Rush Hour Blu-ray Review

Consul Han (Tzi Ma) has just moved to his new position in Los Angeles, but as soon he sets in his daughter, Soo Yung (Julia Hsu), is kidnap and held for ransom by known crime lord Juntao (Tom Wilkinson). The consul feels the need to add one of his own men, but the FBI agents Dan Whitney (Rex Linn) and Warren Russ (Mark Rolston) have a different opinion on this. Agent Russ calls local police depart LAPD and manages to get detective James Carter (Chris Tucker) to come and join their operation. Unknowingly, Carter shows up and gets appointed to take care of detective inspector Lee (Jackie Chan) and keep him away from the consul and the investigation. But Carter and Lee have different plans and get involved on the investigation without the approval of the FBI. Now they are on the race to rescue the consul’s daughter and bring down Juntao’s operation.

It’s been approximately 12 years (almost 13) since this movie was released in theaters and to this day it still remains on the memory of many. It wasn’t an Oscar winner by any means, the story wasn’t the best, but it leaves an undeniable sense of enjoyment by the time the credits begin rolling. Anyone going in to watching the movie and having high expectations is certainly going to be left wanting more, but those that understand what the movie is really about will simply sit back and enjoy it for what it is. It’s not a serious movie trying to do something different, it’s a comedy that has a witty and exaggerated dialogue (at times) and some sticky situations found only within these types of movies.

What was unexpected to me was the surprising duo and chemistry found within the tow lead actors, Chris Tucker and Jackie Chan. They seemed like two individuals of similar comedic backgrounds, yet different acting experience. The martial arts background of Jackie Chan really blended in well into the movie. The mixture of Western and Eastern cultures worked excellently. This has been done before, but honestly this feels like something that can be remembered far longer. As his previous feature films, Jackie Chan choreographed the majority of his fighting in the movie and part of the stunts and as usual everything is well done. Chris Tucker is a bit obnoxious, but his past work really shows you what he is all about, and is simply expected. The dialogue is writing around both leads and trying to get the most out of their charisma and personalities on camera. Their full personalities are out in the open and we get to see how well the actors work with each other. The story is not something to brag about, but it makes for a perfect popcorn movie. There are a bit more silly moments within the story than I had hoped and it takes a toll on the story and how it develops.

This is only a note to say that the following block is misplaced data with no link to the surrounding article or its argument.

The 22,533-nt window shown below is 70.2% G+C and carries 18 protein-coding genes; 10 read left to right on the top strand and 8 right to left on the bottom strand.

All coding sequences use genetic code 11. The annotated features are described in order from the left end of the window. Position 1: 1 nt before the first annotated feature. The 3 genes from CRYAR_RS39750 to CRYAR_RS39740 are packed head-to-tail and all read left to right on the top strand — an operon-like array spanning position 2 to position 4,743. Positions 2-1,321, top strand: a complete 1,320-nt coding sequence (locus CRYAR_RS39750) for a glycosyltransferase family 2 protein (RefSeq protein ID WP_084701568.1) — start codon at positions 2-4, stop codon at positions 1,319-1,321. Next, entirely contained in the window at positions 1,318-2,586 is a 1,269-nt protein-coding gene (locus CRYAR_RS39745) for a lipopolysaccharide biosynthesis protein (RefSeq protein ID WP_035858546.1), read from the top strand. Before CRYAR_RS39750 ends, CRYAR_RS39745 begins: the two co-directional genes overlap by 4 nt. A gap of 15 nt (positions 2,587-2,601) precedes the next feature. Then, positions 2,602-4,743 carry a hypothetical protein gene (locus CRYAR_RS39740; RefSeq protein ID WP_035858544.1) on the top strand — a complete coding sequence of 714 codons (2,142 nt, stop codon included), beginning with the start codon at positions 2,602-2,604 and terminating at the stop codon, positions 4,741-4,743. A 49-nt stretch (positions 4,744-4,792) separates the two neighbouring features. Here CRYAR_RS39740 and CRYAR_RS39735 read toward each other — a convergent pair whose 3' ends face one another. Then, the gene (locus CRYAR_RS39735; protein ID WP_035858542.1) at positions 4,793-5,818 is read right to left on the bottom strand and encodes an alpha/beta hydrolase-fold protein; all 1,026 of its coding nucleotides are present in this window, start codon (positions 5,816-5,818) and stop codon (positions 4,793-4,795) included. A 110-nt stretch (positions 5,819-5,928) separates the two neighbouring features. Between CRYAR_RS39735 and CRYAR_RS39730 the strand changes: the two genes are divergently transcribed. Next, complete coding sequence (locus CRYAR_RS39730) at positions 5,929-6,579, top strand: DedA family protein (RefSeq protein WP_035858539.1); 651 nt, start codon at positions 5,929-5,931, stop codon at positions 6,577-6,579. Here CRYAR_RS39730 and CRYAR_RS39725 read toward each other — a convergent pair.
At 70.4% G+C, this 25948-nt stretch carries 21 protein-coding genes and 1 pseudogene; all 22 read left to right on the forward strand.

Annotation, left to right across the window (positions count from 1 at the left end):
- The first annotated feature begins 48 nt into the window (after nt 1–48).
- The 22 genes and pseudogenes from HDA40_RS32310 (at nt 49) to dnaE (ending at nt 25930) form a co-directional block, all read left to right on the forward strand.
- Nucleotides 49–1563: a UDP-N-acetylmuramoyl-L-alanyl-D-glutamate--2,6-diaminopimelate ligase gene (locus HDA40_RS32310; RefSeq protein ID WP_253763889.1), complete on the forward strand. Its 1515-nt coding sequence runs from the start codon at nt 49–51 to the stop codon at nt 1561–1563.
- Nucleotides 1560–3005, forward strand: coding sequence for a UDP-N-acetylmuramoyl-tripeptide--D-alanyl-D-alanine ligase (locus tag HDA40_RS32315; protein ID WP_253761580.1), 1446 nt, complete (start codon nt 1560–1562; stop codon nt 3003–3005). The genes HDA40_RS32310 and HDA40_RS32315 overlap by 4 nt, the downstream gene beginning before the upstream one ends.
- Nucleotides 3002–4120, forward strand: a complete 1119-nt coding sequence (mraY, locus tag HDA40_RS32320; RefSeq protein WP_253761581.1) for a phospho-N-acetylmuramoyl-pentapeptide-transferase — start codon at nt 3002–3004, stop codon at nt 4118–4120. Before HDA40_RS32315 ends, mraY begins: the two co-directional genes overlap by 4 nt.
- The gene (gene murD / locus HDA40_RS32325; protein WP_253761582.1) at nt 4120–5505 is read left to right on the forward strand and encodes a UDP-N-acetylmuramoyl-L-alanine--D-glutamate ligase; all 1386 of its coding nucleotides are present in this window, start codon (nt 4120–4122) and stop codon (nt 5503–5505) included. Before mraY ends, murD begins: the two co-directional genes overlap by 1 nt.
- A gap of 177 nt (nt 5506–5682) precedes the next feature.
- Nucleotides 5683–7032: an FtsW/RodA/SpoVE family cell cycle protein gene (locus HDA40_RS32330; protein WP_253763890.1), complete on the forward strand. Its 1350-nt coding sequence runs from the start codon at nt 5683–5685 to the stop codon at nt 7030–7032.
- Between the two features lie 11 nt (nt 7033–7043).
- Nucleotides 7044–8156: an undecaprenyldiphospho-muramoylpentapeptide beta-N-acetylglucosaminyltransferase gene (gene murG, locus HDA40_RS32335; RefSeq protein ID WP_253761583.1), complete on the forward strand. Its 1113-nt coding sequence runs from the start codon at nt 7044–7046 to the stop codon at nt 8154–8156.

Rush Hour arrives on Blu-ray with a 1080p VC-1 encode framed at 2.40:1. Colors are natural and well resolved throughout. Skin tones are natural and lifelike, but there are few scenes where they look a tad bit overdone. Black levels are deep and inky, but some crushing is detected during nighttime scenes. Detailing is good and it features a great deal of textures on actor’s close up shots, clothing, streets, etc. There are a few soft shots, but nothing dramatic. Issues like artifacting, aliasing, crushing, DNR, etc. are all kept at a minimum. Rush Hour looks great on Blu-ray.

Rush Hour arrives on Blu-ray with a 7.1 DTS-HD Master Audio lossless track. Dialogue is clean and clear throughout even during the loudest action scenes. The incredible space that this track features thanks to the 7.1 mix allows the music to adequately flow through the speakers will great fidelity. The LFE output provides incredible support to every gunshot, fistfights, bone crunching falls, tire screeching, etc. it just simply adds a great engrossing experience. The surrounds are used constantly providing a great sense of reality with pinpoint accuracy and directionality, although, the ambience and atmostpheric effects do not play a big part in this sound mix. Overall, Rush Hour sounds great on Blu-ray.

Audio Commentary – This commentary track features director Bret Ratner in a very entertaining track. Brett Ratner covers everything about the movie from the script to the stunt work. The track is entertaining and very informative.

A Piece of the Action – This is a documentary that takes the viewer behind the scenes with the filmmakers as they make Rush Hour.

Composer’s Audio Commentary – Score composer Lalo Schifrin tackles everything surround the score of the film.

Whatever Happened to Mason Reese – This is a short film created by filmmaker Brett Ratner.

Music Videos – “How Deep is Your Love” by Dru Hill and “Nuttin but Love” by Heavy D & The Boyz. Both include optional director’s commentary.

Deleted Scenes

Theatrical Trailer

Rush Hour is a typical east meets west action comedy that manges to stand on its own. Chris Tucker and Jackie Chan are perfect fit for their roles and their chemistry makes the movie surprisingly entertaining. While the script wasn’t the best, the film’s true aim didn’t require it to be anything serious. After all, this film spurred two sequels. The Blu-ray features a decent video transfer and very satisfying audio mix. The supplements feature a few surprises that should leave fans happy. I recommend at least a rental.